In his sermon, Revd. Sunil Ghazan related a story about how after graduating from a Theological Academy, some would be Presbyters in the USA were loaded into trucks and left on the Highway to come back on foot. They were supposed to survive and travel like the early evangelists. The person who narrated the story to my Pastor told him how they knocked on doors and  were welcomed by the residents.  They preached the Gospel and were fed. I guess this was the best exercise that would prepare these would be Presbyters for a more effective Evangelical and Missionary life. The challenge before would be Presbyters today deals with balancing their missionary zeal with the need to earn a living. In times when the laity is faced with so much chaos, stress and confusion, visiting the Church on a Sunday becomes for a few a routine without much meaning. I guess these few return home uninspired and hungry for Spiritual food. “The Church, as it mainly concentrates on worship on Sunday will lose many from its membership....The relevance of the Church a place of worship will further be affected by Sunday becoming a working day for some and, as for others, the worship services interfering with their weekly leisure.”-Selected Speeches on Church & Society (First Edition) by Bishop Dr.A George Ninan. As such it becomes clear that the Evangelist as opposed to Sunday bound Presbyter would be better able to adopt flexible timings for delivering his message.
This brings me once again to the question of who  an evangelist should model himself after. To answer this question I would like to quote from Isaiah 61-1,6  “The spirit of the Lord God is upon Me, because the Lord has anointed me to preach good tidings to the poor; He has sent Me to heal the broken hearted, to proclaim liberty to the captives, and the opening of the prison to those who are bound;... But you shall be named the priests of the Lord, they shall call you the servants of our God.” Perhaps this prayer, so loved by Mother Theresa might shed some light on the topic:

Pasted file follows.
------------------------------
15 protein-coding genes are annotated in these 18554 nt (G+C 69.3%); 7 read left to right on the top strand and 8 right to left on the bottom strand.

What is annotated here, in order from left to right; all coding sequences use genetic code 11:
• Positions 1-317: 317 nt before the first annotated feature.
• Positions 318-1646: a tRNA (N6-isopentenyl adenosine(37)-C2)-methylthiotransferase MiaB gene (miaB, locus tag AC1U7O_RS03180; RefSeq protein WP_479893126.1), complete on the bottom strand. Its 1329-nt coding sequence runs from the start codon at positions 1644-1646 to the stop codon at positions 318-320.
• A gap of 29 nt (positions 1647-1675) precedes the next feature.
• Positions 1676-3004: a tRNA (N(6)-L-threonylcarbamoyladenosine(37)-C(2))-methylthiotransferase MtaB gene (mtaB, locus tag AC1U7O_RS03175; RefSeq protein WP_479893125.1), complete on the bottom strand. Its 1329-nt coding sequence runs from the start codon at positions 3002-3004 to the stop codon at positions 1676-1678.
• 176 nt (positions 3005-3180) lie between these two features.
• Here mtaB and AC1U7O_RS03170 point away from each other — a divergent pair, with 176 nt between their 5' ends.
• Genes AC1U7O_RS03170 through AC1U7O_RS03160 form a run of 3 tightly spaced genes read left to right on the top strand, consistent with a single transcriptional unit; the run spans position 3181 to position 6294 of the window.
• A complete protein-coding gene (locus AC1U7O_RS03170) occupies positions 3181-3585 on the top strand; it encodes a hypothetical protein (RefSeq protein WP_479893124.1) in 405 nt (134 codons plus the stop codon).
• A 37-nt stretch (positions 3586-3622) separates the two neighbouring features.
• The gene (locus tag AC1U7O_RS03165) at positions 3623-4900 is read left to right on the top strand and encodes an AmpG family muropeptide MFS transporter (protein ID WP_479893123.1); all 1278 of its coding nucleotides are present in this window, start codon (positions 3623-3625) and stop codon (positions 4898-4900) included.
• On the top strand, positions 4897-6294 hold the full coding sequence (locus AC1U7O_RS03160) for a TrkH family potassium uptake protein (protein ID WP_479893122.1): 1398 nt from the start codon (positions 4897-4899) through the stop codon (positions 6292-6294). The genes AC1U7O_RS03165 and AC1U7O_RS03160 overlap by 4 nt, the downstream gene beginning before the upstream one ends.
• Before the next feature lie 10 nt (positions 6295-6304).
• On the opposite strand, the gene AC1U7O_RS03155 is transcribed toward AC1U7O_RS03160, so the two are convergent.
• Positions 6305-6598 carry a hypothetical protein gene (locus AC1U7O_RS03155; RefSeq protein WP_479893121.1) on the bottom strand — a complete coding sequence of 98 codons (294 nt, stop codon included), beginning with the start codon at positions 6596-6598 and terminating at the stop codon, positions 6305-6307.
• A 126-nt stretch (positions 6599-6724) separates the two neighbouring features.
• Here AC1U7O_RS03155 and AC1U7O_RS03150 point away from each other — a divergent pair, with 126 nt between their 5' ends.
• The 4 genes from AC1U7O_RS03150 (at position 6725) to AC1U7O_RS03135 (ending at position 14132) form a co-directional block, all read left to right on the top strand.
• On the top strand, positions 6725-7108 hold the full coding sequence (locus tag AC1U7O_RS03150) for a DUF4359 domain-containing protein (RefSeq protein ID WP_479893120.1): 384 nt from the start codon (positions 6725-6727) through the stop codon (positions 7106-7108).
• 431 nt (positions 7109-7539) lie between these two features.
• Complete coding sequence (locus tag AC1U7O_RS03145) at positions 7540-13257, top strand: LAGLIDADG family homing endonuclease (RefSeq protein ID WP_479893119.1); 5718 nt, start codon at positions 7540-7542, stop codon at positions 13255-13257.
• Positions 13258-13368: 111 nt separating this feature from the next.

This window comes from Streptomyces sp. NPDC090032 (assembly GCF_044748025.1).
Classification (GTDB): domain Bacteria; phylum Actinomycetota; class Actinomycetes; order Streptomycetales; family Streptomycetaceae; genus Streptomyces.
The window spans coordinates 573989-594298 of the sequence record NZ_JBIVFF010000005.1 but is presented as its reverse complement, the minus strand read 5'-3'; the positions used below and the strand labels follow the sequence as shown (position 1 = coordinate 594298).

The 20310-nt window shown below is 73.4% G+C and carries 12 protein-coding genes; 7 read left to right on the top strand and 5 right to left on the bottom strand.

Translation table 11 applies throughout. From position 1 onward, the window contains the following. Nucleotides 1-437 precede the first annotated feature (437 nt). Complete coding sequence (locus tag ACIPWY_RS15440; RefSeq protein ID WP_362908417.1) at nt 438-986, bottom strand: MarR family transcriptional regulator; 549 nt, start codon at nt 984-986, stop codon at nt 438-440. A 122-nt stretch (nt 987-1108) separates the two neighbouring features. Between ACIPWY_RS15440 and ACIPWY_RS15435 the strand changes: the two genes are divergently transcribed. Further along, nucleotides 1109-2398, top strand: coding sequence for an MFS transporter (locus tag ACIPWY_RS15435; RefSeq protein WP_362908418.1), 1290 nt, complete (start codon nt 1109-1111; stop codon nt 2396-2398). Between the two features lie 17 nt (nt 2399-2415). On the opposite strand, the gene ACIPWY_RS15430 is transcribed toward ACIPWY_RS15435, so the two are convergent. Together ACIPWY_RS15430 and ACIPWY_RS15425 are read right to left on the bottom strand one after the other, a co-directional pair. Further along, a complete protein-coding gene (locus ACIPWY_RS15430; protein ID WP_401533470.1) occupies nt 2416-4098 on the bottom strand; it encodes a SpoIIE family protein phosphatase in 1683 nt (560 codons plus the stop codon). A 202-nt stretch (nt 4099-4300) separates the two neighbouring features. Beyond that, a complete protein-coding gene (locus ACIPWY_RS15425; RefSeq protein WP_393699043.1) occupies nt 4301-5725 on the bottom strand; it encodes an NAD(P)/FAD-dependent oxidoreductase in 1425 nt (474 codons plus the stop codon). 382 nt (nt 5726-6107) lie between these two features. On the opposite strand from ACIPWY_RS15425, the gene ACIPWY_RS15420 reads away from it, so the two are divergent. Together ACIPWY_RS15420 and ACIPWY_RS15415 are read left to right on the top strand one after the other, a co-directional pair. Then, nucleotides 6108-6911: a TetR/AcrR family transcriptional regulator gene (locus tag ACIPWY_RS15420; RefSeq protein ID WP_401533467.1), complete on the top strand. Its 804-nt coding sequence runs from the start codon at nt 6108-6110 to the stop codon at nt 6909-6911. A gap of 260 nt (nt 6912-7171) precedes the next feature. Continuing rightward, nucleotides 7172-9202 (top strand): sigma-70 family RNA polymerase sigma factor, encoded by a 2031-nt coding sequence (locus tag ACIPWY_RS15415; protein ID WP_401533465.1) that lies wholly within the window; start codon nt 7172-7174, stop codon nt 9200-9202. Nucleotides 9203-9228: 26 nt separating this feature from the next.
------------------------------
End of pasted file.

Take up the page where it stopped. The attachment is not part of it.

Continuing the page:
Cardinal Newman’s Prayer
Dear Lord, help me to spread
Thy fragrance everywhere I go,
Flood my soul with thy spirit and life,
Shine through me so that
Those who come into contact
With me may feel thy presence in my soul,
Let me preach you without preaching,
Not by words, but by my examples.
The demands before the Evangelist are great. He or she puts in a lot of work hours, and Missionary work is not just about preaching but also about preaching through examples. The work of the missionaries who set up schools, colleges and hospitals speaks volumes about how they taught through example and not just through sermons! To conclude, I would like to share what my father’s uncle once told me about Sahu Sunder Singh whom he had once met. Sadhu Sunder Singh, according to him was an ordinary unassuming person who was always on the move. He had a cloth bag which contained his Bible and various other things. Sadhu Sunder Singh was a tall strapping person, and there were a lot of stories about him. One was that while preaching in Kabul, Sadhu Sunder Singh was sewn inside a Bull’s skin and left outside for the night. The idea was that as the time passed, the animal’s skin would shrink and thus crush him to death. This story tells you about the dangers and problems that evangelists should be prepared to face in life! What happened the next morning was that the captors found him sitting on the ground smiling as if nothing had happened to him. Another famous Evangelist from the country’s point of view was Sadhu Sircar. My father met him when he was studying in school. He came across Sadhu Sircar at the Fetehpuri Church in 1950. My father describes Sadhu Sircar  as a man clothed in a long gown, who carried a cloth bag.  He went around barefooted to preach and conduct healing services. This, then is what Evangelists and Missionaries are made of!